No, this is not a lengthy essay on my favourite member of the 90’s pop fivesome and nor is it a simple but effective guide on the best use of cayenne pepper. Instead, it’s a well deserved round of applause for the true variety of theatre that the West End currently has on offer and the rather marvelous way all types exist alongside each other.
With my show schedule rolling into action on Wednesday next week, I’ve tried to get along to see as much theatre as possible before I only have Sunday matinees available to me; which is of course a day of rest, experimental cooking and my ongoing quest to master campanology. Careful… Think about it… So in recent weeks, I’ve been very privileged to see Sweet Nothings, Priscilla, Pina Bausch at the Barbican, War Horse and Once Upon a Time at the Adelphi.
Bias aside, it is huge testament to the London theatre scene that shows like War Horse and Sweet Nothings can sit alongside Priscilla and all enjoy packed audiences. Whatever your personal tastes, there is always something to excite, move, entertain, provoke or rouse you. Which makes me all the more inclined to get myself along to shows that I might not immediately rush to see - simply to make the most of what’s on offer and allow something new to inform, indulge, infuriate or delight me.
Pina Bausch’s Kontakhof proved to be an evening of much debate yet massively enthralling and a piece of dance theatre that must be preserved, simply to show what can be achieved when a practitioner has the licence to create work with no commercial restraints. She created work that she was passionate about and presented it in such a way that although it’s not always what the audience want to see, we are none the less captivated by her strict structuring of timings, shapes in space and quirky gestural choreography; we see the work through her eyes and it is not necessarily created to please us, thus we are in one way already once removed from the action before we’ve even sat down.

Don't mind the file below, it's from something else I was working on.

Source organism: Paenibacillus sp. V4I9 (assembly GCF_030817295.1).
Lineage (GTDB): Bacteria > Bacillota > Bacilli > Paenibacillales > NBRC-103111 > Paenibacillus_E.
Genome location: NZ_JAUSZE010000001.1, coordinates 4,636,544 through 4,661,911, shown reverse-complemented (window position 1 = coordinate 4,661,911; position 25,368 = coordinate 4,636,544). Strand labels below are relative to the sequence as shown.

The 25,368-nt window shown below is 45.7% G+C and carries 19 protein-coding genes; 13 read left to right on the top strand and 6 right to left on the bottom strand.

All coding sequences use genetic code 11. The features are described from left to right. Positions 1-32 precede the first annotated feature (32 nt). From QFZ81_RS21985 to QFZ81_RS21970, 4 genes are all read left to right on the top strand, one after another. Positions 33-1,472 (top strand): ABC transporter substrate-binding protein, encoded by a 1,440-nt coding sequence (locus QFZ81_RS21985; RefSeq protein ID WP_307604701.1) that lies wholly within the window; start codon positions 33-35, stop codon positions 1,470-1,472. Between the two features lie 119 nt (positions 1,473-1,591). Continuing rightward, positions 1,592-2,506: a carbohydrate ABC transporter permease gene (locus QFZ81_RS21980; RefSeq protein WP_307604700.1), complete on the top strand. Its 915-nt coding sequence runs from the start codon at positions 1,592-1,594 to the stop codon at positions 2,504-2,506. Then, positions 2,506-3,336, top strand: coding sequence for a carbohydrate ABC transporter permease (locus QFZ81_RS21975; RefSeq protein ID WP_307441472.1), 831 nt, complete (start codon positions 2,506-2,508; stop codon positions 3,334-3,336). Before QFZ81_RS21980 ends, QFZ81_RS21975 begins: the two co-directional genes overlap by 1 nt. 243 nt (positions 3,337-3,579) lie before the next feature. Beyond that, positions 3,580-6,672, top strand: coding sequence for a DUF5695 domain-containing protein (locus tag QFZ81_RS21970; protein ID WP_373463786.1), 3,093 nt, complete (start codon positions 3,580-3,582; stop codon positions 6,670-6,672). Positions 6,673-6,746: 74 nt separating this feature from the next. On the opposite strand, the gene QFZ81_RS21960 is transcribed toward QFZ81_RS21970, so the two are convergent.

And just a 10 minute ride in a sweaty tube carriage (along with a group of screeching school kids, some drama school student pole dancing or singing showtunes and the obligatory 14 copies of the Evening Standard scattered around the floor like bad carpet) and you’ll find yourself in the Palace theatre facing the biggest disco ball you’ll ever see along with a neon pink lipsick smeared set. Unlike Pina, the assault on the senses throughout Priscilla is wholly deliberate and is orchestrated to give us just what we want and loads of it in an unashamedly brash way that leaves us wanting more as the curtain falls.
Yes, it’s undeniably camp and trashy, but this is trashy with a whole lot of ‘cashy’ invested in it. And so long as the producers remain entirely clear with the show’s intentions, audiences will continue to step-ball-change out of the theatre and nip into Boots on the way home to pick up a new eye liner.
Adding to the various treats currently in town, we can look forward to the imminent arrival of the Menier’s Sweet Charity, while the Broadway cast of Hair have already made themselves very cosy at the Gielgud. I hope I’ll be able to slip out of the stables and catch them at some point very soon.
Trivial item of the week: today is the day I finally discover the fate of my barnet for the next year. Yes, I’m pathetic and should really man-up and I know it’ll be fine and will be right for the show and I’m not nervous at all and don’t mind not being allowed to cut my hair for a year and of course I won’t bleach it as an amusing experiment…. Phew.
And at the end of the day, there’s an easy solution. A friend of mine once proffered these priceless words: bad hair? Good Hat.
DISCLAIMER: I can only apologise for the appalling, trite and downright awful use of the made up word ‘cashy’. I must learn that not every line needs to rhyme. Not all the time.